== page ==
Nele started six months ago to work as a participation expert within the government. Her task? Convincing colleagues to involve citizens more in infrastructure works.
In her presentation, she shared her views on participation. We read terms like “integrated planning process”, “customised process architecture”, and “creating consideration frameworks”.
“It doesn’t mean anything to me,” admits a participant who is also involved in the project. Participation is not his expertise.
“It’s a language I don’t understand. When I hear terms like that, I shut myself off until it becomes more concrete.”
“Really?” Nele asks in amazement. “I just thought I should explain it like this so you would understand.”
Do you recognise it?
Lesson 1 of any communications course: keep in mind your target audience.
Sounds logical, but are you doing it? Do you tailor your message to your target audience?
Many speakers completely miss the mark. The result: the audience drops out, and, as a speaker, you feel there was more to that presentation.
Fortunately, things can be different.
First, let’s zoom in on Nele’s message.
One of the participants tells Nele that her proposal still needs to be more specific. And that she should not give a general lecture on participation. Nele thinks this comment is unjustified.
So, what is the project stakeholder looking for? For concrete answers to questions such as:
- What does participation look like?
- How much will it cost us extra?
- Doesn’t this delay the whole process?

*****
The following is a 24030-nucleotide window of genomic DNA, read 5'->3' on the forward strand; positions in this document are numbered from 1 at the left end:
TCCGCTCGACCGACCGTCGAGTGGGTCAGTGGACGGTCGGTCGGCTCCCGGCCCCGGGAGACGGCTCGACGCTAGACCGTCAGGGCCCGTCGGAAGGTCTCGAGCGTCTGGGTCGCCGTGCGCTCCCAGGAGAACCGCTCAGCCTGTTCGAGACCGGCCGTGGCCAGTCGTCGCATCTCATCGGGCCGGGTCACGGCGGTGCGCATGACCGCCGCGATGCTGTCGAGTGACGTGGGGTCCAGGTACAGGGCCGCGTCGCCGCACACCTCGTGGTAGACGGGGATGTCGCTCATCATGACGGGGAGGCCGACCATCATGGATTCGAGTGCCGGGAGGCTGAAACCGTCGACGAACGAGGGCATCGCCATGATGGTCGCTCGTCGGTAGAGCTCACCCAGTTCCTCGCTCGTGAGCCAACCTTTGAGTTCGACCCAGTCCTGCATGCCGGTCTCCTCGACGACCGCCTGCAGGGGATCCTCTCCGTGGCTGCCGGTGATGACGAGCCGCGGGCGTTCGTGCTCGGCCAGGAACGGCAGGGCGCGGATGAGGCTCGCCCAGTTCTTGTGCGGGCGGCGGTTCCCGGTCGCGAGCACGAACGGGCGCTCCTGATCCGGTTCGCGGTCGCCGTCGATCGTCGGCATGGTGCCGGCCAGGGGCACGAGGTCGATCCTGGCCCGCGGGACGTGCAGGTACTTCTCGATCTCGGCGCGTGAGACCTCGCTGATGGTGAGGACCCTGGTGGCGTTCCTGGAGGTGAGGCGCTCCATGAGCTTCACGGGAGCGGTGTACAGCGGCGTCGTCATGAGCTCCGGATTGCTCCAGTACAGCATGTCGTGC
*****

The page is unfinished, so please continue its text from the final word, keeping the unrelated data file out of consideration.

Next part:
- Why should we do it?
- Who will do it?
“But I can’t tell you that yet,” Nele intervenes, “because first we have to decide which route to take. The other things will come later.”
As a speaker, you want to tell all about that one topic. You want to be as complete as possible, to be sure not to forget any essential detail.
But your audience has other priorities. And you need to respond to those needs.
By following these three tips. So that your presentation is completely tailored to your audience.
1. Start from their situation.
Put yourself in your audience’s shoes.
Imagine you are a civil servant responsible for the reconstruction of a crossroad. Do you lie awake over participation? Probably not. You mainly want your new crossroad to be there soon, within the planned budget, on time, and with little resistance from residents.
Ha! There’s a link there to participation. Because participation can help reduce resistance. And those in charge do find that important.
So, start your story with the residents’ resistance and work towards the needs of your audience.
2. Make it concrete.
To understand something, your audience must be able to picture it.
Give an example, something your audience can grasp. Because the “social feature of infrastructure” does not immediately create an image with your audience.
“Yes, but,” intervenes Nele. “We don’t yet have a case to show exactly what that looks like.”
No problem. Take an example from a foreign project where participation has been successfully applied if necessary.
What is especially important is that your audience must first be able to create a mental picture of exactly what you mean.
3. Leave room for feedback.
Provide space to engage in conversation with your audience rather than completely sum up the time you are given to a long monologue.
Do you want their opinion? Then, make that clear already in your intro. And ask concrete questions. But keep an eye on the timing to avoid getting bogged down in an endless discussion.
So, what’s on your mind for your next presentation?
Don’t start filling slides like crazy. First, take some time to think about
- who your audience is,
- what their priorities or needs are, and
- what you expect from them.
That way, the success of your presentation is not a lucky shot but a well-aimed one.
Want to learn more about how to make a real impact with your message to policymakers? Then book our new workshop Science4Policy.